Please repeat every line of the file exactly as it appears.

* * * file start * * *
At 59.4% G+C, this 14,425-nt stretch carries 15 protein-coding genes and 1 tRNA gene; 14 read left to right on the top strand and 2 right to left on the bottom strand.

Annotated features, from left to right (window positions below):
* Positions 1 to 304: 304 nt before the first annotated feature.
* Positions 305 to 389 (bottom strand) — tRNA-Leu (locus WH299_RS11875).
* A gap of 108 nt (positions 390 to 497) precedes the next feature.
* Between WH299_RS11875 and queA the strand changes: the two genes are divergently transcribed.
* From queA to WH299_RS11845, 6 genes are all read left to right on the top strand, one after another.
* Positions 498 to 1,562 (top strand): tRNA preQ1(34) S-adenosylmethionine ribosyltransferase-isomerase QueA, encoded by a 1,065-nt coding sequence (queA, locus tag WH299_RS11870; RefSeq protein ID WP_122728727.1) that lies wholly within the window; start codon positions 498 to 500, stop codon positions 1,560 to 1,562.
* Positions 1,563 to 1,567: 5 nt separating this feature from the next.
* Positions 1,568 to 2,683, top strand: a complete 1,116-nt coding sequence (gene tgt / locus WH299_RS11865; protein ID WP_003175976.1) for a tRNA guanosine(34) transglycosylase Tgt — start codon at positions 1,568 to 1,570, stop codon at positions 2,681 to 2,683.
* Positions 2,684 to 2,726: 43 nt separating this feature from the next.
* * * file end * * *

At 59.4% G+C, this 14,425-nt stretch carries 15 protein-coding genes and 1 tRNA gene; 14 read left to right on the top strand and 2 right to left on the bottom strand.

Annotated features, from left to right (window positions below):
* Positions 1 to 304: 304 nt before the first annotated feature.
* Positions 305 to 389 (bottom strand) — tRNA-Leu (locus WH299_RS11875).
* A gap of 108 nt (positions 390 to 497) precedes the next feature.
* Between WH299_RS11875 and queA the strand changes: the two genes are divergently transcribed.
* From queA to WH299_RS11845, 6 genes are all read left to right on the top strand, one after another.
* Positions 498 to 1,562 (top strand): tRNA preQ1(34) S-adenosylmethionine ribosyltransferase-isomerase QueA, encoded by a 1,065-nt coding sequence (queA, locus tag WH299_RS11870; RefSeq protein ID WP_122728727.1) that lies wholly within the window; start codon positions 498 to 500, stop codon positions 1,560 to 1,562.
* Positions 1,563 to 1,567: 5 nt separating this feature from the next.
* Positions 1,568 to 2,683, top strand: a complete 1,116-nt coding sequence (gene tgt / locus WH299_RS11865; protein ID WP_003175976.1) for a tRNA guanosine(34) transglycosylase Tgt — start codon at positions 1,568 to 1,570, stop codon at positions 2,681 to 2,683.
* Positions 2,684 to 2,726: 43 nt separating this feature from the next.